Failure to adhere to these behavioral guidelines can result in civil and criminal penalties for the violator, potentially exceeding thousands of dollars, with the type of sanctions program varying and amounts adjusted annually.

  • Implications of this Listing on Compliance

The consultation of international lists, in this case, OFAC, is crucial for compliance, especially within the anti-money laundering and counter-terrorism financing framework. As outlined above, published sanctions have economic and commercial consequences affecting both sanctioned individuals and those connected to them.

Therefore, it is recommended that the consultation of such lists and the generation of alerts become a mandatory part of anti-money laundering and counter-terrorism financing systems, within the context of assessing and qualifying individuals or legal entities with whom commercial relationships are established. The results obtained provide an objective view of potential corruption risks, as well as issues related to illegal trafficking, drug trafficking, money laundering, or terrorism.

Moreover, this type of consultation should be conducted both at the beginning and during the continuation of commercial relationships. The obligation and timing of these consultations should be clearly outlined in codes of ethics, corporate governance guidelines, new hiring assessments, and financial crime prevention.

The absence of these consultations increases the risk of initiating or maintaining commercial relationships with individuals who may pose reputational risks, potential suspension of commercial relationships with other U.S. entities, or even the risk of non-collection or contract breach. These risks are entirely latent, as individuals included in these lists have provided rational convictions of being involved in criminal activities. It is equally rational to consider that they may seek to appear engaged in lawful business with external entities. Therefore, our entities, unknowingly, could become a suitable vehicle for legitimizing or laundering assets.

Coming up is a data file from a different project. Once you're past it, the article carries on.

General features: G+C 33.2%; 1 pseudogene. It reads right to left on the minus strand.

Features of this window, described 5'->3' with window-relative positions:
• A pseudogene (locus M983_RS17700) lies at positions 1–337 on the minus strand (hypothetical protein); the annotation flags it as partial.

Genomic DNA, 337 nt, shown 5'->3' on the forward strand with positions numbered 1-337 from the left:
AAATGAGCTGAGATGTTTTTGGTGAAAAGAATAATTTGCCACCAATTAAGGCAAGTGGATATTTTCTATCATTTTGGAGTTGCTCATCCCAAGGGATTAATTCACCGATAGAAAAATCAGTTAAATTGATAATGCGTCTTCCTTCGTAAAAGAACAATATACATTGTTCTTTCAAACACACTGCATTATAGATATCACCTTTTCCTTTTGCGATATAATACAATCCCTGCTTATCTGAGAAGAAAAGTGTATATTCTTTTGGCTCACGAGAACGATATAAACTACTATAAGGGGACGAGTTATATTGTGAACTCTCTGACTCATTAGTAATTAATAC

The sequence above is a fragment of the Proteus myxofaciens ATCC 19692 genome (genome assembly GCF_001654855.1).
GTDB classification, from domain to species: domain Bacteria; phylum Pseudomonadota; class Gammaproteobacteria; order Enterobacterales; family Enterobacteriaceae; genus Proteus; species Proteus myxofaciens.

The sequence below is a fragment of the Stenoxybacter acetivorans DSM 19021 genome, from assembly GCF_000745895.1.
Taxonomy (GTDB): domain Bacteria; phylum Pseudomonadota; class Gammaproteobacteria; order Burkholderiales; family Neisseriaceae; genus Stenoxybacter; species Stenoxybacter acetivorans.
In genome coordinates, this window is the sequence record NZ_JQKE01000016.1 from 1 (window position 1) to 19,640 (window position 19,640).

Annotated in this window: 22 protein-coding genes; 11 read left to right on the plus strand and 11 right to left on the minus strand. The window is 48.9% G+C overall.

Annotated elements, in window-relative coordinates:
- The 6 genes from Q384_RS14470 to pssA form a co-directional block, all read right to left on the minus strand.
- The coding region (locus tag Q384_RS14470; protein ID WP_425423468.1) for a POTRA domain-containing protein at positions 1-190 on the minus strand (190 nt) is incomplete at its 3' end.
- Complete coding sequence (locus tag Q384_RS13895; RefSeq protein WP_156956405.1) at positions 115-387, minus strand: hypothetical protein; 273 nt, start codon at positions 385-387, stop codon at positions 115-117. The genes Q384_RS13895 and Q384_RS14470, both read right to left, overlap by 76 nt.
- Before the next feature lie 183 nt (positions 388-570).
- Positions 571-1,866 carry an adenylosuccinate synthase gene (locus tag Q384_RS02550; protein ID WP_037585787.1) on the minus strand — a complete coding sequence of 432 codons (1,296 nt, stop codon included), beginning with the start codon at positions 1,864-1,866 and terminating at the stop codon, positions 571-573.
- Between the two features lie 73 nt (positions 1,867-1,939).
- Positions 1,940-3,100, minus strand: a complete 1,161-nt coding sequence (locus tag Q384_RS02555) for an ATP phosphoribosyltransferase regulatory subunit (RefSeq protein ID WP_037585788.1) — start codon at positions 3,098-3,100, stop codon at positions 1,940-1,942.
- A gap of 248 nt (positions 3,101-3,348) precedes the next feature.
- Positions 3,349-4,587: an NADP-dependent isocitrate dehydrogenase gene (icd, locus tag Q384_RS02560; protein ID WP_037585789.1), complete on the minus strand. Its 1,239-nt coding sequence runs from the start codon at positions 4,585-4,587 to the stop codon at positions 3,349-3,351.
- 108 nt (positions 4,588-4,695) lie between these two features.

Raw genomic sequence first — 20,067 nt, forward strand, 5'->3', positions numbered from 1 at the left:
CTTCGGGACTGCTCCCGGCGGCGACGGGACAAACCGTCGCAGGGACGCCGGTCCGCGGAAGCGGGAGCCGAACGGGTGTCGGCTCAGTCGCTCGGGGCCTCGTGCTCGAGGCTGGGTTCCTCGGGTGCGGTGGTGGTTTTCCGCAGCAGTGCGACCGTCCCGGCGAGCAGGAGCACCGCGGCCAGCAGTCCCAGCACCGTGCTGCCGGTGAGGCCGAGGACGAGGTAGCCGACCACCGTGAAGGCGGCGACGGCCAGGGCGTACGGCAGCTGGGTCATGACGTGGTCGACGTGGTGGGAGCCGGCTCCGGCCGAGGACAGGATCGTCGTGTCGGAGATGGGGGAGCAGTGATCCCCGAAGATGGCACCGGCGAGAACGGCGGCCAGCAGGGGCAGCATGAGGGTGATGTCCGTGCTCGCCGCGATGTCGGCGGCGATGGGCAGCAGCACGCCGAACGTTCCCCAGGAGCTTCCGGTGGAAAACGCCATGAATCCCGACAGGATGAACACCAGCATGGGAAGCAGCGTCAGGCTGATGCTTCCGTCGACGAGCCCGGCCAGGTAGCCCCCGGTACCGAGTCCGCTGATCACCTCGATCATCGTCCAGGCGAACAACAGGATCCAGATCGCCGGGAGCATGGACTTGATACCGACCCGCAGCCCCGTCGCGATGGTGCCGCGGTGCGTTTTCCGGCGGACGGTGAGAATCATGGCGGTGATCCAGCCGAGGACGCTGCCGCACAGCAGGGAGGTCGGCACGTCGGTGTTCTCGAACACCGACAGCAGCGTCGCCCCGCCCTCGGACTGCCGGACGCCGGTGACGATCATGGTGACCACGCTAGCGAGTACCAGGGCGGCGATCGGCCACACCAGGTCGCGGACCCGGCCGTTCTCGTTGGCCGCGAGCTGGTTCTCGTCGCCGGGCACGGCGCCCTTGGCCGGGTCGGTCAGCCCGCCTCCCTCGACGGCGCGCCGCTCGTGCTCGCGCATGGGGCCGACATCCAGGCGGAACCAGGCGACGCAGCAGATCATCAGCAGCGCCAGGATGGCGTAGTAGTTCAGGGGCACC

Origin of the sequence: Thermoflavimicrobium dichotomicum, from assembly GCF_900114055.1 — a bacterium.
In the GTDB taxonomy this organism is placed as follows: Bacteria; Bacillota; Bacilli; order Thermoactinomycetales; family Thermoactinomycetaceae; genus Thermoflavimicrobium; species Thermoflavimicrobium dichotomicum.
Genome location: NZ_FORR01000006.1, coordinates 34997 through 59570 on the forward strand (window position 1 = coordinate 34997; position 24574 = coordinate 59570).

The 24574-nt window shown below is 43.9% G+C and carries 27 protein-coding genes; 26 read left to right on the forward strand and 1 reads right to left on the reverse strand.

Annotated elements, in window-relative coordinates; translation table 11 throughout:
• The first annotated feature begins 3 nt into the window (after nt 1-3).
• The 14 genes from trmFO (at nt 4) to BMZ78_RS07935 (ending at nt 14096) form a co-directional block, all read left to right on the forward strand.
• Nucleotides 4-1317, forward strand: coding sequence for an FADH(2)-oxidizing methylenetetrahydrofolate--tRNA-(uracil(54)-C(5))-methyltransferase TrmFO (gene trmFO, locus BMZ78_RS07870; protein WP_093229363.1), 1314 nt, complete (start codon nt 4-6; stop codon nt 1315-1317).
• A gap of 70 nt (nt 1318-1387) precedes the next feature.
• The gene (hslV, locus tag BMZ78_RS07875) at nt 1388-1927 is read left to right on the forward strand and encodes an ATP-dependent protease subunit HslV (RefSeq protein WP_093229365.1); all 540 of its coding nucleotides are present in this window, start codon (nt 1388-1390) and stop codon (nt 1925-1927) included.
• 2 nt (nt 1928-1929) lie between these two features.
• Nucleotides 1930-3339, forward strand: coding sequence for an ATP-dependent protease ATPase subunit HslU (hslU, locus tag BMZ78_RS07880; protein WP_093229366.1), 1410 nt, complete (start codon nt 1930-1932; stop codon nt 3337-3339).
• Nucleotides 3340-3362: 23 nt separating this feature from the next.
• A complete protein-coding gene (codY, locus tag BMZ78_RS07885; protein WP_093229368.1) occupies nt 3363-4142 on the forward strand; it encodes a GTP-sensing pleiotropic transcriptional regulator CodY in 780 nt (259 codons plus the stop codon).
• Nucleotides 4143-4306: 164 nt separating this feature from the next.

Given these risks, it is crucial to reinforce or establish the mandatory review of OFAC lists, especially now with increased interest, considering that several subjects from Central America have been added. This obligation can be established within due diligence policies, specifically under the Know Your Customer (KYC) policy. Additionally, the need to provide staff with training, instructions on the use of reporting channels, participation in investigations, and the possibility of receiving disciplinary measures should also be considered. Only in this way can policies be deemed effective and add value to the entity.

Such reviews and policy drafting can be handled through our regional offices to standardize them and contribute timely to strengthening your compliance programs. Policies should be drafted in simple language, be relevant to employees’ daily activities, and provide objective responses and guidance. The outcome of these policies is to empower each worker with the ability to identify, intercept, escalate, and report the presence of any individual within OFAC lists who could cause harm through their hiring.

1 https://ofac.treasury.gov